The confusing case(s) of Apple vs Samsung
Apple Vs Samsung isn’t just one court case in one country, it’s an industry-wide, international campaign by both companies that’s going to influence the development of the smartphone and tablet market for years to come.
Here’s a brief run down.
Just hours before the now infamous ruling in the US, a court in South Korea ruled that Samsung and Apple had infringed each others’ patents on some of their devices. The court found that Apple had infringed a patent for wireless technology owned by Samsung and, in the same judgement, found that Samsung had infringed Apple’s patent that causes the screen to bounce when users scroll to the end.
The court also found that Samsung wasn’t guilty of copying the look and feel of Apple’s devices. The court said that flat-panel devices with rounded corners existed before both devices.
Damages were award to both sides, although nothing as huge as that awarded in the US, and a partial ban was put in place against some older generation Samsung (Galaxy S II) and Apple products (including the iPhone 3GS, iPhone 4, iPad 1, and iPad2) in the country.
The South Korean and Californian rulings came just over a month after a court in London passed an order saying that Apple must state on its website and in print media that Samsung had not copied the design of the iPad (This was the same case in which the judge said the Samsung Galaxy Tab wasn’t as “cool” as the iPad). The ruling was passed on July 18 but Apple lodged a successful appeal a week later allowing it postpone displaying the notice until the company can lodge an appeal against the ruling in October.
On the continent a German court previously ordered that the sales of the Galaxy Tab 7.7 be banned in the European Union because Samsung had infringed Apple patents. The same court in Dusseldorf also ended a ban in Germany on the Samsung Galaxy Tab 10.1N after Samsung made design changes to the devices predecessor, the Galaxy Tab 10.1.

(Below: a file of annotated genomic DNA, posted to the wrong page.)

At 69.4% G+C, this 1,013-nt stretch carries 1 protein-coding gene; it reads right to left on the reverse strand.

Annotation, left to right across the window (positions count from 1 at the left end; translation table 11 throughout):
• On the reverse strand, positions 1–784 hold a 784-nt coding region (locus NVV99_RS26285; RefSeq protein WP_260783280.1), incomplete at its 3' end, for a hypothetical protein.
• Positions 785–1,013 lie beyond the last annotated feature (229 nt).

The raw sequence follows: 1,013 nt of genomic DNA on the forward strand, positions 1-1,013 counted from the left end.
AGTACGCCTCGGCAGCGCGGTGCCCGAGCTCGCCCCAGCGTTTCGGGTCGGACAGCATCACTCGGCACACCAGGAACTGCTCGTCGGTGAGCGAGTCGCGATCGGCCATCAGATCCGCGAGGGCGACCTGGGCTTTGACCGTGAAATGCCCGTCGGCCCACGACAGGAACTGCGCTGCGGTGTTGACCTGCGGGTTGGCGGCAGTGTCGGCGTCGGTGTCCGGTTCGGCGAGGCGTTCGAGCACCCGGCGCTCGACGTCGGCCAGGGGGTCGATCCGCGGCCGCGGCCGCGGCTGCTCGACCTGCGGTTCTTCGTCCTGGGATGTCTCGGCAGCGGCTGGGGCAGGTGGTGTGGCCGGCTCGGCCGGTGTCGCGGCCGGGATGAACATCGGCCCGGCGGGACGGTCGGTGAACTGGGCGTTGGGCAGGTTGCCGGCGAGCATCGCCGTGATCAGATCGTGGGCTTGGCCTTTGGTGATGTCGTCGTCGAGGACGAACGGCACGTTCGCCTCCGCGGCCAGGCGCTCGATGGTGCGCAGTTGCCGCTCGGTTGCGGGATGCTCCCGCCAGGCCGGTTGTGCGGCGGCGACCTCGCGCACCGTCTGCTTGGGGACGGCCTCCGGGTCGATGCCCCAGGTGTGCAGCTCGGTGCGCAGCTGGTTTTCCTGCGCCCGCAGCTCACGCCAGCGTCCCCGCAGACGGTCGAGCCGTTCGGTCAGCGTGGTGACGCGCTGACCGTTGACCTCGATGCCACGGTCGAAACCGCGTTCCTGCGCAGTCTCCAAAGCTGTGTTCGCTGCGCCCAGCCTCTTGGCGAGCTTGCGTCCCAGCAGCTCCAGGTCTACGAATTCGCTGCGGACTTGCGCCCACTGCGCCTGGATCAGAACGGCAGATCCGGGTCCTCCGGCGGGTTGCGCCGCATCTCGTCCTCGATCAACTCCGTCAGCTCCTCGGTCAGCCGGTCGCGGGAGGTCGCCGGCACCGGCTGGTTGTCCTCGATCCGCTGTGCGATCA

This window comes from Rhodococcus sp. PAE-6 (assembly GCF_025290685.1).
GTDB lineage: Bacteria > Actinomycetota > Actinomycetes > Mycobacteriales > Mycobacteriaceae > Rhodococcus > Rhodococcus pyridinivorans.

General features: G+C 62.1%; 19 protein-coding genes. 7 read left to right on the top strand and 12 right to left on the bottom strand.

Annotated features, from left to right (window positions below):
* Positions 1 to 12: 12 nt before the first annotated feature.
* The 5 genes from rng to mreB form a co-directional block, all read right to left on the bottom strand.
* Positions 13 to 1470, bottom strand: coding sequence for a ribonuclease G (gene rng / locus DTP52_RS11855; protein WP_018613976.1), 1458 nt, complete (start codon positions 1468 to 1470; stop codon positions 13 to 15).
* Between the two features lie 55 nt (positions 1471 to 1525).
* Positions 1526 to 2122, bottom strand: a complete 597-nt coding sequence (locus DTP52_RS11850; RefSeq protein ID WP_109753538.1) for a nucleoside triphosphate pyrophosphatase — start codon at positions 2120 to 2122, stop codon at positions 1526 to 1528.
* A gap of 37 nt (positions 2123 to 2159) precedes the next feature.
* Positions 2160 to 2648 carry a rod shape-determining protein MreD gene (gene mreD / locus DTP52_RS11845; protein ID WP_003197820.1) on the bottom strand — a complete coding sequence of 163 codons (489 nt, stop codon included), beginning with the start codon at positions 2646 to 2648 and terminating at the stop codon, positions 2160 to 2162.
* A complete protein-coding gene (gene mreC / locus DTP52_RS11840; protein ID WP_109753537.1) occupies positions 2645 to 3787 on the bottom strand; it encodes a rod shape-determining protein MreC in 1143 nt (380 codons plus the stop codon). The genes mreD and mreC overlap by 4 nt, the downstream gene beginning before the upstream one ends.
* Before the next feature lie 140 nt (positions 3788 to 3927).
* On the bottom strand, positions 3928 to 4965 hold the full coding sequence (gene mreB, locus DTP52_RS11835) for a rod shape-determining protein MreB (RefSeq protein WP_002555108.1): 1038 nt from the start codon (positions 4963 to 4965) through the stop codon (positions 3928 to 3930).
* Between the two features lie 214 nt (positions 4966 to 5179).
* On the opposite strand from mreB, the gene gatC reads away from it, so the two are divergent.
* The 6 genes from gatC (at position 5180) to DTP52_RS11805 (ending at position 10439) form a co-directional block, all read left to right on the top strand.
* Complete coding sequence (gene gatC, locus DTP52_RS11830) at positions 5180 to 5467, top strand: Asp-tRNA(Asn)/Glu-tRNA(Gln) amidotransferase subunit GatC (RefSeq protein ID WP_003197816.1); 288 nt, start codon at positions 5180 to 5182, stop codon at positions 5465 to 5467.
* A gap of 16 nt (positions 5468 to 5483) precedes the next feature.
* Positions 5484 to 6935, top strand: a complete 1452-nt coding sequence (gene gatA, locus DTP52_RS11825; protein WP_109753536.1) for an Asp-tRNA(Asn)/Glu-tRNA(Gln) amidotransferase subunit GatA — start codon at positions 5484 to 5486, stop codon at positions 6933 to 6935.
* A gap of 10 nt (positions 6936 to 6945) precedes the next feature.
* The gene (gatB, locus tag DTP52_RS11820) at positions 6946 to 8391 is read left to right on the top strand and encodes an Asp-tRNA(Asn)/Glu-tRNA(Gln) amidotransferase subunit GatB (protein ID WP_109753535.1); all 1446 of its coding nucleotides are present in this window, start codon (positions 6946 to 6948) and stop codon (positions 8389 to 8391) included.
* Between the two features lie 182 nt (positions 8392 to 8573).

An finally, there was the landmark case in the US that found that Samsung had copied Apple and awarded the company $1.4 billion in damages – Apple had been looking for $2.5 billion. It was widely known that the stakes for the US case were huge; even Judge Koh appealed to both Apple and Samsung to settle their differences saying that there were “risks here for both sides.”
But that’s not the end of it; Apple will request on September 20 that Samsung be banned from importing at least some of its smartphone and tablet devices to the US while Samsung will launch an appeal, if not against the case at least against the amount of damages.
Apple said it was happy with the court “for finding Samsung’s behaviour wilful,” and it believed it sent “a loud and clear message that stealing isn’t right.”
And that, rather than the money (both companies are not short of a few dollars), might be Apple’s true victory in this case; casting doubt on Samsung’s products in the minds of consumers.
What does the latest ruling, and the ongoing patent trial process, mean for consumers? Some argue that the findings will force companies to become more innovative while others argue that the fear of such cases, along with wide ranging bans, will lead to fewer choices on the market for consumers.
All we know is it’s not over yet.